Of corals, genetics and evolution…

News of the ADACNI project:

two members of the project have obtained a permanent position: Anne Haguenauer at CNRS and Jérémie Vidal-Dupiol at IFREMER. Congratulations!


On the future of the oceans: towards marine defaunation?

A new and interesting synthesis of the impact of human activities on the oceans has been recently published in Science:


As stated by the authors, corals have consistently been highlighted as marine ecosystems of special concern to defaunation with important ecological and human consequences. But this article is also about other marine species and ecosytems!

Here are three main conclusions from the authors:

(i) today’s low rates of marine extinction may be the prelude to a major extinction pulse, similar to that observed on land during the industrial revolution, as the footprint of human ocean use widens; (ii) effectively slowing ocean defaunation requires both protected areas and careful management of the intervening ocean matrix; and (iii) the terrestrial experience and current trends in ocean use suggest that habitat destruction is likely to become an increasingly dominant threat to ocean wildlife over the next 150 years.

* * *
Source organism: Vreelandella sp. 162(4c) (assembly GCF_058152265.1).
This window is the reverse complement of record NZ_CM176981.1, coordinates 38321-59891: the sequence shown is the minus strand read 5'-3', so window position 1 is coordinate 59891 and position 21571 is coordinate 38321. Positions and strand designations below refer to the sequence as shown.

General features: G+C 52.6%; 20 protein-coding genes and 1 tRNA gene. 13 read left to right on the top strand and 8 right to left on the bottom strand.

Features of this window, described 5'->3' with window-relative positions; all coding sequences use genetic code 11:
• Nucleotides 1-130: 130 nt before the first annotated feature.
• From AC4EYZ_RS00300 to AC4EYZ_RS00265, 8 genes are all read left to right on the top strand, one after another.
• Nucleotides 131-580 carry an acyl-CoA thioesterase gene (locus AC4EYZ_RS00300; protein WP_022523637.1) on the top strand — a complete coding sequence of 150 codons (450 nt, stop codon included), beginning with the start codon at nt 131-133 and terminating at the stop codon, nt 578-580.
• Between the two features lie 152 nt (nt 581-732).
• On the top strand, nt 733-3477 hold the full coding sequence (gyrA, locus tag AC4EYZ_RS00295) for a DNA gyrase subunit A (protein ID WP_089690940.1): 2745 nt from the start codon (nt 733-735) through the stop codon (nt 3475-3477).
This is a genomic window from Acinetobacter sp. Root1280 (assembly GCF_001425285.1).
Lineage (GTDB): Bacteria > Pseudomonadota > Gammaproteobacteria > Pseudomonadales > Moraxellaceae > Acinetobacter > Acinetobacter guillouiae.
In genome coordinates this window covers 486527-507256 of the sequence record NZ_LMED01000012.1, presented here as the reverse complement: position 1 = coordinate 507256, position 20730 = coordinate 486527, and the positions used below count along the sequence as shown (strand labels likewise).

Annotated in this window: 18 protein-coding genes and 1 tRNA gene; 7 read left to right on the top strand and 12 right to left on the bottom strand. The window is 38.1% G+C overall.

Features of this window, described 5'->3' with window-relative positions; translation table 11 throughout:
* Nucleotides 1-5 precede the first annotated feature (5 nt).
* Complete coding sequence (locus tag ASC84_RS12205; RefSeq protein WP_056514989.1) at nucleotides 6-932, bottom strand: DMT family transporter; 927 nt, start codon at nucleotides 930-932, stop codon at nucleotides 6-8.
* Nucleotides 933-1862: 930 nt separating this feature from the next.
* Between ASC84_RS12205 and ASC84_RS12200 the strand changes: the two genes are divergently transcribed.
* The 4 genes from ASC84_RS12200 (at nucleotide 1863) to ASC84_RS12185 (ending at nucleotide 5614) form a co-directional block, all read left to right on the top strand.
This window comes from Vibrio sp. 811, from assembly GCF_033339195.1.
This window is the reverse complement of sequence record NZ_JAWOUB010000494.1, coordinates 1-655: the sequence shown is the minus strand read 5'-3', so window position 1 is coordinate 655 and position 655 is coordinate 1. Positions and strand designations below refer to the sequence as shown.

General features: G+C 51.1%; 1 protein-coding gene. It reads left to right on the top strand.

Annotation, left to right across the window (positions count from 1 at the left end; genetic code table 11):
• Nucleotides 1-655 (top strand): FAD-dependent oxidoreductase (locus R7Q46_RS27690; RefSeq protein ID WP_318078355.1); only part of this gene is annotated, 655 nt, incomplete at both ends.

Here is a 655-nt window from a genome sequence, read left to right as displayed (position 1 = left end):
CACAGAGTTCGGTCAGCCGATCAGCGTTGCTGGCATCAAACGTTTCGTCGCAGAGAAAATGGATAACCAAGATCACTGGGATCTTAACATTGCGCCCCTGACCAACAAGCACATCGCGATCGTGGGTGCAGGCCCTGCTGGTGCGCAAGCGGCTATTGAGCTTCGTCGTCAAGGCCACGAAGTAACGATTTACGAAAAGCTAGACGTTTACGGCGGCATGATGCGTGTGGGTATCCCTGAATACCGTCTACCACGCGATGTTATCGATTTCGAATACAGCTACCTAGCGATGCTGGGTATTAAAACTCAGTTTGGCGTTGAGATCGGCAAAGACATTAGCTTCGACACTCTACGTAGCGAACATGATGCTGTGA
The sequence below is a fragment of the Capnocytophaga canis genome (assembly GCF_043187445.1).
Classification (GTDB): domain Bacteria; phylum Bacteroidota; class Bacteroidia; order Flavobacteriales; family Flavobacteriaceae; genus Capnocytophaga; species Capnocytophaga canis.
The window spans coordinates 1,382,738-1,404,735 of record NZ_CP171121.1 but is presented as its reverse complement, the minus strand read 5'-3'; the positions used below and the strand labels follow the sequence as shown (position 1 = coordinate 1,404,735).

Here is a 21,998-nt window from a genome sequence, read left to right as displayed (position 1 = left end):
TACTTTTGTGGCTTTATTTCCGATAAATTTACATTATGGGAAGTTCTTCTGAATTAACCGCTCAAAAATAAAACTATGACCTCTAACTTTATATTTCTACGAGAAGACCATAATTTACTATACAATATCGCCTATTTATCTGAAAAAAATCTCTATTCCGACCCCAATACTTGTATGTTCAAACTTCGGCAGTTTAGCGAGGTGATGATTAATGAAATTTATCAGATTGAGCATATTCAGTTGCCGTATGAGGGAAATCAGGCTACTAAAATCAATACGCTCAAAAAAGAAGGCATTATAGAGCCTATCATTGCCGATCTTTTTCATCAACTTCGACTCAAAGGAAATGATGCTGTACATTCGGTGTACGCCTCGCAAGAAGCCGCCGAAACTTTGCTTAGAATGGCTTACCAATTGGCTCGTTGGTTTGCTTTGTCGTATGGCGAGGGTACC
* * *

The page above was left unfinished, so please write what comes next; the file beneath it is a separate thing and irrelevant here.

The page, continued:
It is still time for adequate management strategies, but this would require quick and substantial efforts.


Coral spawning:

here is a nice video of coral spawning!



Necrosis of Mediterranean octocorals:

Some necrosis have been observed on various octocoral species near Marseille in September and October 2013. Depending on their extent, this might have important ecological consequences. Understanding the origin of these events is one of the obejctives of this project. We will also focus on the understanding of the differences of responses between individuals, populations and species.

Photos: F. Zuberer

The red gorgonian, Paramuricea clavata. The white parts correspond to the skeletal axis of the colony following the necrosis of living tissues (in red).
Photo F. Zuberer


Necrosis on Paramuricea clavata


Necrosis on the yellow gorgonian, Eunicella cavolinii. The nude axis is visible on some branches.


Necrosis on the red coral Corallium rubrum: the squelettal axis is visible (the red, striated parts).


a red coral colony with some epibionts